After a month of reading Shakespeare plays, it was time to move on. And what happened to be my next book? The universe decided it would be another play!
I was able to borrow a copy of Harry Potter and the Cursed Child (the official script for the West end production, by J.K Rowling, John Tiffany and Jack Thorne) from my sister.
The story picks up at the epilogue from the seventh book, where Harry is again at platform 9 3/4, but this time he is seeing his children off. It follows his second son Albus, who struggles with growing up in Harry’s shadow, compounded by the usual feeling of uncertainty and inadequacy that teenage years often bring. I don’t want to give too much away, but what follows is a story full of magic & prophesy, quick paced action, swirling overviews of the passage through time, the awkwardness and brave defiance of teenagers finding their way, the struggle to let go of the past and find a new way of being, a new evil and an old one, mistakes and a desperate attempt to fix them…
There are so many things to like about it, but one that is important to me is how the relationship between Malfoy and Harry and his friends has changed over the decade or so since school. While there is still some animosity, it is weaker, dulled by time, a faded memory of what it was. I think this is true of most of the negative things from high school. They lose their grip on you with time, and people move on. Harry and Draco find common ground in wanting the best for their kids, and although they won’t always see eye to eye, they can work together and understand each other.
This book is written is in script format, but with much more direction that is insightful into the characters emotions/thoughts than usual. The Shakespeare plays were predominantly dialogue with a few stage directions, like most scripts I have read. Harry Potter and the Cursed Child gives relatively rich descriptions of the visual happenings on stage, and also the inner working of characters (eg “Harry is heartbroken- he looks at his son desperate to reach out”). I suspect that although this is the ‘official script’ for the actors, it was known all along that it would be released to the public.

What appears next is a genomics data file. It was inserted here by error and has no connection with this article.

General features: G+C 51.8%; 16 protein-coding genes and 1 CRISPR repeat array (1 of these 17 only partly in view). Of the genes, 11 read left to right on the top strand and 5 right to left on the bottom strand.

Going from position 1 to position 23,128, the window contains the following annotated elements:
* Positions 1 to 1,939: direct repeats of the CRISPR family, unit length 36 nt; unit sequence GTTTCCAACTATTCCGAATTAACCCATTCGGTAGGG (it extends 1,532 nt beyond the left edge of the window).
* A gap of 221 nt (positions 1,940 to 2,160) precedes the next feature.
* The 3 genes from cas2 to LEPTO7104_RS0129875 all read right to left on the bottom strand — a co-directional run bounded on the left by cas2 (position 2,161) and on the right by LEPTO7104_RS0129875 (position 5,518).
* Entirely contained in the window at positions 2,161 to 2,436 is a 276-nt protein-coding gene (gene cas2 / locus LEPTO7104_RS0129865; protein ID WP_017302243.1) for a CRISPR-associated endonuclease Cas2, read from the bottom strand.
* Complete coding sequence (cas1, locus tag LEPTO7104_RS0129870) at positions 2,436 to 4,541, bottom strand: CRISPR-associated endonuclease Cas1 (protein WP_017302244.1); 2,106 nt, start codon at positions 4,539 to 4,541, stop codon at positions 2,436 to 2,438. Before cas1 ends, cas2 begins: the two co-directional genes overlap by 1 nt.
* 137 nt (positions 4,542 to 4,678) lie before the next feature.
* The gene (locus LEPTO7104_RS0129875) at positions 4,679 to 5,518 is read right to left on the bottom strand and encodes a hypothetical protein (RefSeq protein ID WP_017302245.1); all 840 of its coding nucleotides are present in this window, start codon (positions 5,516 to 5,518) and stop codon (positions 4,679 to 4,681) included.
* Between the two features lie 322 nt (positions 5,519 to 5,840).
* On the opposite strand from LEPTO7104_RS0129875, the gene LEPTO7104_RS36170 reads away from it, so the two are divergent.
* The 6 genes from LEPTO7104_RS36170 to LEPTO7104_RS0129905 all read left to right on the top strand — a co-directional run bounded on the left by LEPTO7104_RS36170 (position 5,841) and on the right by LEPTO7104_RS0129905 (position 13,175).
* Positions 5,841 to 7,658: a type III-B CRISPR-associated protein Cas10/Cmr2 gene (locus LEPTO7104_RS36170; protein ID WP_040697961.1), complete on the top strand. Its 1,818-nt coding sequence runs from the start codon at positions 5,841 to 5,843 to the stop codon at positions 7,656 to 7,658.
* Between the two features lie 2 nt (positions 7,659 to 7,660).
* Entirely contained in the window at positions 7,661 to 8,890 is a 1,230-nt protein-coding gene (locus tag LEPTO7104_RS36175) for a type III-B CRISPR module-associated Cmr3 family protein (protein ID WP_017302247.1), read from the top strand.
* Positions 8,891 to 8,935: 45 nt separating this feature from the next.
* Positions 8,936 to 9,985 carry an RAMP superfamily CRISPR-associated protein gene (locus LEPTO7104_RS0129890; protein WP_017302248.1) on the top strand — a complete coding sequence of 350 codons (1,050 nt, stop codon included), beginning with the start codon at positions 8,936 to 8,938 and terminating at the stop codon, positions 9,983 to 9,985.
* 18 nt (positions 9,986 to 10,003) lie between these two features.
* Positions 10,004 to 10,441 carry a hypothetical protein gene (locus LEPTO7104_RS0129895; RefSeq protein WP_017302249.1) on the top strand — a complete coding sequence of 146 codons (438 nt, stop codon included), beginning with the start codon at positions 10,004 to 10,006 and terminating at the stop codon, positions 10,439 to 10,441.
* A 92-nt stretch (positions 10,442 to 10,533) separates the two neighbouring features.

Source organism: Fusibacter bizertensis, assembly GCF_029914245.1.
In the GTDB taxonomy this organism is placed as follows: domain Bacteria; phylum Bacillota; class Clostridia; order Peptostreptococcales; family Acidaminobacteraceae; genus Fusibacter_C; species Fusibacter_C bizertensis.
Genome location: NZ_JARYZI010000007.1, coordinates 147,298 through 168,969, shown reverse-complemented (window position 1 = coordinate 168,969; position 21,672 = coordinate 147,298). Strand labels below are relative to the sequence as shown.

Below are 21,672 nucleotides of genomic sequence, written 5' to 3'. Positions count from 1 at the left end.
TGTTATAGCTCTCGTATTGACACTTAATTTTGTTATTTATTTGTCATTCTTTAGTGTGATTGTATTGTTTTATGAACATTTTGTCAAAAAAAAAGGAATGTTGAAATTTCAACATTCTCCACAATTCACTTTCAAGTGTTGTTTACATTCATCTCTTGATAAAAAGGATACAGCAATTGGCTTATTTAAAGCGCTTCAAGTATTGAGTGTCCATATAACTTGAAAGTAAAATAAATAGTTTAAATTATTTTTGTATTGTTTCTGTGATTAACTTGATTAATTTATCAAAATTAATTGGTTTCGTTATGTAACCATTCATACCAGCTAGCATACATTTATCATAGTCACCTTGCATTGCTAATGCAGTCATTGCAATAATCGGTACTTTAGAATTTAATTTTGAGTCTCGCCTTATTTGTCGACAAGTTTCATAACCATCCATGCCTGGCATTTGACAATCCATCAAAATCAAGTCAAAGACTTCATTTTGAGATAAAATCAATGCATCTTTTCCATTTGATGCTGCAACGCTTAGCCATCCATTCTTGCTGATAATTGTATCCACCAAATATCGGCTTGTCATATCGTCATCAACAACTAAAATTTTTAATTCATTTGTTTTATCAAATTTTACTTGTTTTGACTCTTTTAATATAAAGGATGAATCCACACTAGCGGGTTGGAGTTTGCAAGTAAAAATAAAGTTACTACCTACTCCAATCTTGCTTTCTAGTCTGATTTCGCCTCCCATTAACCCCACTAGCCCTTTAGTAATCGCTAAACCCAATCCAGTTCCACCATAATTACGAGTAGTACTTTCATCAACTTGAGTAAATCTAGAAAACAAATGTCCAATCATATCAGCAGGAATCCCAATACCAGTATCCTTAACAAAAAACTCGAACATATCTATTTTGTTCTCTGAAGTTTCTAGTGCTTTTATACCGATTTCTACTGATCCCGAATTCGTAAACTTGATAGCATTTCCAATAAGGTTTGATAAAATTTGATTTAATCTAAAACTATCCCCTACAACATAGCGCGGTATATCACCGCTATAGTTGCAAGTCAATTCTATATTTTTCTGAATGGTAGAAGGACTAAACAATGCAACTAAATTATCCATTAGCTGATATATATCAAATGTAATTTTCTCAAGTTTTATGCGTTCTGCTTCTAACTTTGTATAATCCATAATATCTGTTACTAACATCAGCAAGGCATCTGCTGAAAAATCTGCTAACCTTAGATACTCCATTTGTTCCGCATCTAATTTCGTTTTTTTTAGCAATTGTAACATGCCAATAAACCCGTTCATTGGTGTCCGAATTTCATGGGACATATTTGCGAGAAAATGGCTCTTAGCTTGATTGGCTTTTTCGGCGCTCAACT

If you liked the original Harry Potter stories, I would recommend you do read this book. In some ways it is a little odd or sad, seeing Harry as a secondary character- no longer the centre of everything, no longer leading up to some great purpose, but just muddling his way through adulthood and parenthood like the rest of us. We all like to think we have the best times, or biggest achievements still in our future. But it is also right somehow, that the world moves on, that he is allowed to find a peaceful place in the world, create his own household and just be himself. So I suppose I find it bittersweet. But the counterposed story with the new characters- Albus and his friend Scorpius- is exhilarating and new and interesting.
Coffee Addicted Writer question of the week: Do you encourage other reading friends to start a blog or at least put their thoughts/reviews on public reading sites such as Goodreads, Amazon, etc?
I haven’t so far. I have only been blogging myself for a short while so sometimes I will tell people about what I am doing. But it does take time and effort, and everyone needs to pick hobbies that match up with what is important to them. Also- I like to talk about books in person when I see the people, so its good to not have everyone have already posted about everything 🙂
Book Beginnings on Fridays:
The first lines of Harry Potter and the Cursed Child:
‘A busy and crowded station, full of people trying to go somewhere. Amongst the hustle and bustle, two large cages rattle on top of two laden trolleys. They’re being pushed by two boys, JAMES POTTER and ALBUS POTTER.’
Things begin where the last book ended…
A quote from page 56 of Harry Potter and the Cursed Child:
Pumpkin pasty? Caudron Cake?
And some things never change…